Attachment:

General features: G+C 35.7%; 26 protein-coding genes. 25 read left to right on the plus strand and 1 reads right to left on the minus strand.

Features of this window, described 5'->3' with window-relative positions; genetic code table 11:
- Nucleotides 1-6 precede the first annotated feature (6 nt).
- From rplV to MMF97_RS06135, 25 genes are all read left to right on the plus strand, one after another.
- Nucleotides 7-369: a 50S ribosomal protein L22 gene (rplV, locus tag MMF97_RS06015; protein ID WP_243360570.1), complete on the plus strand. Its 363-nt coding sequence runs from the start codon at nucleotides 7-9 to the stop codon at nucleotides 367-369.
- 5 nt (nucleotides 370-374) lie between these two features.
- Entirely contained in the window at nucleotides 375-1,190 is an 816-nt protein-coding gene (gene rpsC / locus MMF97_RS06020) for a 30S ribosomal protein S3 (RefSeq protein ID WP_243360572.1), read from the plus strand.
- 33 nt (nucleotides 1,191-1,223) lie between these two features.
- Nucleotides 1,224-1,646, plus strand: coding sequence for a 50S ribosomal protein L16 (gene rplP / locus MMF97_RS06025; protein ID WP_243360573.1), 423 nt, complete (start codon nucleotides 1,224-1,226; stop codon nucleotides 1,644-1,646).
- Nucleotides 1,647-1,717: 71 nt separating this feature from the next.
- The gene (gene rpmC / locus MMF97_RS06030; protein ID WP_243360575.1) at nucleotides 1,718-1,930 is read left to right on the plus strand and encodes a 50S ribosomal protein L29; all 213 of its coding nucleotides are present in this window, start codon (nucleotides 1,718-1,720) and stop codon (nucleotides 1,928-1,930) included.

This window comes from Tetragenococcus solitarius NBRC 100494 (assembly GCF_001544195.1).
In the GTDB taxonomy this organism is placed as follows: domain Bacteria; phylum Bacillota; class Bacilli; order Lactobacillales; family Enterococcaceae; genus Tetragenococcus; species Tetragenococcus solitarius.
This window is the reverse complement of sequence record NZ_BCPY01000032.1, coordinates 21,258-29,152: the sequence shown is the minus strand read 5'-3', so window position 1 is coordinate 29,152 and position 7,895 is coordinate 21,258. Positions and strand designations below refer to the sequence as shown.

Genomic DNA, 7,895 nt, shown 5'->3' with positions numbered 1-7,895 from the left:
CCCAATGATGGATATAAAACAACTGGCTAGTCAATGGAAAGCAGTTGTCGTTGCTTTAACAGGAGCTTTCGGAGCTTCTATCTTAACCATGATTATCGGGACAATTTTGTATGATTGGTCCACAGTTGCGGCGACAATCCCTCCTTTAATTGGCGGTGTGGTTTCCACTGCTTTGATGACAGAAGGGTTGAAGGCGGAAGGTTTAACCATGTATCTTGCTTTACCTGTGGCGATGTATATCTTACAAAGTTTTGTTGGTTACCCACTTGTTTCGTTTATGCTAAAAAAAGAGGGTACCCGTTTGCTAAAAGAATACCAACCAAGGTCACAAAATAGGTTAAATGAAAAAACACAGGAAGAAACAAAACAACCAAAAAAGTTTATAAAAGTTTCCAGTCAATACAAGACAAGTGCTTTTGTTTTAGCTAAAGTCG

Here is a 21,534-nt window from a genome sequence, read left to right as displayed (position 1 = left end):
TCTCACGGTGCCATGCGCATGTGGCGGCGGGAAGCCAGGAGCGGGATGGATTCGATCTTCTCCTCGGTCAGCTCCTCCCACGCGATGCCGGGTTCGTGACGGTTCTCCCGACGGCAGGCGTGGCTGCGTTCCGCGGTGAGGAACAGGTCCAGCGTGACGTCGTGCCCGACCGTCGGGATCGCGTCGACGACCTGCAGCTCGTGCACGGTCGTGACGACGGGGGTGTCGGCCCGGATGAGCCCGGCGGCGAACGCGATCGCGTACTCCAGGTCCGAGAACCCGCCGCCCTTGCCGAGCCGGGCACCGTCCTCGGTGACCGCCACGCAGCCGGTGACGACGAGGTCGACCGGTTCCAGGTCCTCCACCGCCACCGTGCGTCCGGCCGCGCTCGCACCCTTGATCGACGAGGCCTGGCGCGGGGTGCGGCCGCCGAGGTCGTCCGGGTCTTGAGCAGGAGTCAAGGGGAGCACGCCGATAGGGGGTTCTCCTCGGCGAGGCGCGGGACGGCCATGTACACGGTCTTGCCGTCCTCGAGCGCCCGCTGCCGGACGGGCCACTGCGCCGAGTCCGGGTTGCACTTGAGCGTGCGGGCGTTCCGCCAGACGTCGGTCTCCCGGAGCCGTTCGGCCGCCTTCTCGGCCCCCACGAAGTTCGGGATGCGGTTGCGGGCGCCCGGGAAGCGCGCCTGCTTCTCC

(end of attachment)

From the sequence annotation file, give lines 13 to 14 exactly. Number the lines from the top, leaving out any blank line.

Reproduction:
In the GTDB taxonomy this organism is placed as follows: domain Bacteria; phylum Bacillota; class Bacilli; order Lactobacillales; family Enterococcaceae; genus Tetragenococcus; species Tetragenococcus solitarius.
This window is the reverse complement of sequence record NZ_BCPY01000032.1, coordinates 21,258-29,152: the sequence shown is the minus strand read 5'-3', so window position 1 is coordinate 29,152 and position 7,895 is coordinate 21,258. Positions and strand designations below refer to the sequence as shown.